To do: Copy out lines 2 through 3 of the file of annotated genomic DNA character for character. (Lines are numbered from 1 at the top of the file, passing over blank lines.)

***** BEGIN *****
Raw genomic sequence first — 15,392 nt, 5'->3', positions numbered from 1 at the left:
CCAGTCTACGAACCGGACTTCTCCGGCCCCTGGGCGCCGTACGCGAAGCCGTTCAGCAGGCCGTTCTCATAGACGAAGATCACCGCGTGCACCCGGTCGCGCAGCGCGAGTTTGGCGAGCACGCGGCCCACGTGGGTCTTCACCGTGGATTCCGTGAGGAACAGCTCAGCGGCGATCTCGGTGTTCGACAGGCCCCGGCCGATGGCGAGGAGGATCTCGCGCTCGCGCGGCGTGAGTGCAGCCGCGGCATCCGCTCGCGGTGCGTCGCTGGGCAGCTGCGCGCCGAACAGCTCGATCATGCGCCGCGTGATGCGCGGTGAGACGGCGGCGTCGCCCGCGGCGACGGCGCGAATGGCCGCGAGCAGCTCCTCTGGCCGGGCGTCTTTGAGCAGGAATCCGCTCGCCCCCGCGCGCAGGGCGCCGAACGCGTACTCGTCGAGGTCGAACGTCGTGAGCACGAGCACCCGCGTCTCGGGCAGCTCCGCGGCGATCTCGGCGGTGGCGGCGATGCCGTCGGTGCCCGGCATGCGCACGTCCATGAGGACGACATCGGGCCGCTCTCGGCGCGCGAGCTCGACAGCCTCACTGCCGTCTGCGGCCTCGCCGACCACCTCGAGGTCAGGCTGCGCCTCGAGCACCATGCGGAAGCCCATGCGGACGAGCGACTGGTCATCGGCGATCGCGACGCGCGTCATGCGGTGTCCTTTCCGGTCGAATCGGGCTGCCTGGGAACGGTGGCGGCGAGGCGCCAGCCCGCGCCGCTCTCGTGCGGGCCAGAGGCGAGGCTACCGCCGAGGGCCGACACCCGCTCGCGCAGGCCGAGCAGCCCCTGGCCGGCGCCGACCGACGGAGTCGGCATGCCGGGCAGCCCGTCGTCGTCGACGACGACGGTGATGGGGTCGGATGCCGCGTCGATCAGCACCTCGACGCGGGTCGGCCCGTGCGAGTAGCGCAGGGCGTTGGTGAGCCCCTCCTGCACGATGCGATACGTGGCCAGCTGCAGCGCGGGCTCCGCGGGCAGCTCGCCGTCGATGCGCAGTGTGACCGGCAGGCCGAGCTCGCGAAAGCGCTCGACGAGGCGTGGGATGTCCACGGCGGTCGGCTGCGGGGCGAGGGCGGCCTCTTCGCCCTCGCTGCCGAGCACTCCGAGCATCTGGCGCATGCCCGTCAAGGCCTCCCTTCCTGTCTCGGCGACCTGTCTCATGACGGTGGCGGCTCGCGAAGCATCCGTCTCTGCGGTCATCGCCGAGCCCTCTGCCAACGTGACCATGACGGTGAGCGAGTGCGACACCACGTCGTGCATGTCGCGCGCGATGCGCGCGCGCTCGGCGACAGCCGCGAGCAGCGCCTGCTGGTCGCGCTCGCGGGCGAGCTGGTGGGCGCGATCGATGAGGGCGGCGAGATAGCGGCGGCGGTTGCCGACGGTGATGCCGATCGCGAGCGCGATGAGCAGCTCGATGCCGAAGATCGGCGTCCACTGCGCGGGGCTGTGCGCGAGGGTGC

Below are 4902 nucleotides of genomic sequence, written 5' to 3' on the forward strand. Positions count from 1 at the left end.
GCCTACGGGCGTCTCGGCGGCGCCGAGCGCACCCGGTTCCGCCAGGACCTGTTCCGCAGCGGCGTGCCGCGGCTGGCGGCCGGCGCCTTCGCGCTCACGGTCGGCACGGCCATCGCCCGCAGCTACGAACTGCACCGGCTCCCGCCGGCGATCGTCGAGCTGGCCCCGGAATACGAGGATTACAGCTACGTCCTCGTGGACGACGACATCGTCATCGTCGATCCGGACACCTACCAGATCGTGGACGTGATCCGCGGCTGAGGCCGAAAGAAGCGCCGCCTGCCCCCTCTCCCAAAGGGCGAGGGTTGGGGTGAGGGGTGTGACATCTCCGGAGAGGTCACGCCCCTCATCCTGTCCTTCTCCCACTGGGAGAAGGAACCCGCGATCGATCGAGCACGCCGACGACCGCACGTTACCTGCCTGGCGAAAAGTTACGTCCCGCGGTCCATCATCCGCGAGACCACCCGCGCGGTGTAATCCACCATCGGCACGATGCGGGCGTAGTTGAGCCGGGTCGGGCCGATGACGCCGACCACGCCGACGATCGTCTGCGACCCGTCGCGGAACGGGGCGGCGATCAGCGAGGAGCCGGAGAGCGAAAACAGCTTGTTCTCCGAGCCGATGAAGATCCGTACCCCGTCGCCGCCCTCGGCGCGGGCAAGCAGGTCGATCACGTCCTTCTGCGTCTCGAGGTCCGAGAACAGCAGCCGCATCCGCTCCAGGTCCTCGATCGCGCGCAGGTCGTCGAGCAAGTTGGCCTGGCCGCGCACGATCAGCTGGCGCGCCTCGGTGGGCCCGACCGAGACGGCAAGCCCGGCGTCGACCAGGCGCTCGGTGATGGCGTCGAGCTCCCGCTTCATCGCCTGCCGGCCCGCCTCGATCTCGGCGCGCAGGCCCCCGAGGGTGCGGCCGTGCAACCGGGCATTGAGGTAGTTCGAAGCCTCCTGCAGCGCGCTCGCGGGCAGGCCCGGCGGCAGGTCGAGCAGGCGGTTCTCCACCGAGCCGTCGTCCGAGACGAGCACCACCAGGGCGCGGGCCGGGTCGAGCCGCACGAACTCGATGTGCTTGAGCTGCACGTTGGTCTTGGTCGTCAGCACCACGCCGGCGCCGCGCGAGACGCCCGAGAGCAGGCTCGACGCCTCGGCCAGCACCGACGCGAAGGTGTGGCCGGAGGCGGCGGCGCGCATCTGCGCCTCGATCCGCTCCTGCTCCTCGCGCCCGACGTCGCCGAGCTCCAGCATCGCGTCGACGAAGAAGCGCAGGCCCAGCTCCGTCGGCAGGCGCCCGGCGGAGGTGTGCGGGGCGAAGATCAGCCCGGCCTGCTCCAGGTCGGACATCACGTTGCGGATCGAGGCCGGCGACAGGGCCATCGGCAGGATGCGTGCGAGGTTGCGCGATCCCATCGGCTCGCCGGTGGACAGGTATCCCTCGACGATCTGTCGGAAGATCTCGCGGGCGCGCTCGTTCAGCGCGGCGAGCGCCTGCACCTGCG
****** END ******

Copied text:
CCAGTCTACGAACCGGACTTCTCCGGCCCCTGGGCGCCGTACGCGAAGCCGTTCAGCAGGCCGTTCTCATAGACGAAGATCACCGCGTGCACCCGGTCGCGCAGCGCGAGTTTGGCGAGCACGCGGCCCACGTGGGTCTTCACCGTGGATTCCGTGAGGAACAGCTCAGCGGCGATCTCGGTGTTCGACAGGCCCCGGCCGATGGCGAGGAGGATCTCGCGCTCGCGCGGCGTGAGTGCAGCCGCGGCATCCGCTCGCGGTGCGTCGCTGGGCAGCTGCGCGCCGAACAGCTCGATCATGCGCCGCGTGATGCGCGGTGAGACGGCGGCGTCGCCCGCGGCGACGGCGCGAATGGCCGCGAGCAGCTCCTCTGGCCGGGCGTCTTTGAGCAGGAATCCGCTCGCCCCCGCGCGCAGGGCGCCGAACGCGTACTCGTCGAGGTCGAACGTCGTGAGCACGAGCACCCGCGTCTCGGGCAGCTCCGCGGCGATCTCGGCGGTGGCGGCGATGCCGTCGGTGCCCGGCATGCGCACGTCCATGAGGACGACATCGGGCCGCTCTCGGCGCGCGAGCTCGACAGCCTCACTGCCGTCTGCGGCCTCGCCGACCACCTCGAGGTCAGGCTGCGCCTCGAGCACCATGCGGAAGCCCATGCGGACGAGCGACTGGTCATCGGCGATCGCGACGCGCGTCATGCGGTGTCCTTTCCGGTCGAATCGGGCTGCCTGGGAACGGTGGCGGCGAGGCGCCAGCCCGCGCCGCTCTCGTGCGGGCCAGAGGCGAGGCTACCGCCGAGGGCCGACACCCGCTCGCGCAGGCCGAGCAGCCCCTGGCCGGCGCCGACCGACGGAGTCGGCATGCCGGGCAGCCCGTCGTCGTCGACGACGACGGTGATGGGGTCGGATGCCGCGTCGATCAGCACCTCGACGCGGGTCGGCCCGTGCGAGTAGCGCAGGGCGTTGGTGAGCCCCTCCTGCACGATGCGATACGTGGCCAGCTGCAGCGCGGGCTCCGCGGGCAGCTCGCCGTCGATGCGCAGTGTGACCGGCAGGCCGAGCTCGCGAAAGCGCTCGACGAGGCGTGGGATGTCCACGGCGGTCGGCTGCGGGGCGAGGGCGGCCTCTTCGCCCTCGCTGCCGAGCACTCCGAGCATCTGGCGCATGCCCGTCAAGGCCTCCCTTCCTGTCTCGGCGACCTGTCTCATGACGGTGGCGGCTCGCGAAGCATCCGTCTCTGCGGTCATCGCCGAGCCCTCTGCCAACGTGACCATGACGGTGAGCGAGTGCGACACCACGTCGTGCATGTCGCGCGCGATGCGCGCGCGCTCGGCGACAGCCGCGAGCAGCGCCTGCTGGTCGCGCTCGCGGGCGAGCTGGTGGGCGCGATCGATGAGGGCGGCGAGATAGCGGCGGCGGTTGCCGACGGTGATGCCGATCGCGAGCGCGATGAGCAGCTCGATGCCGAAGATCGGCGTCCACTGCGCGGGGCTGTGCGCGAGGGTGC

Below are 4902 nucleotides of genomic sequence, written 5' to 3' on the forward strand. Positions count from 1 at the left end.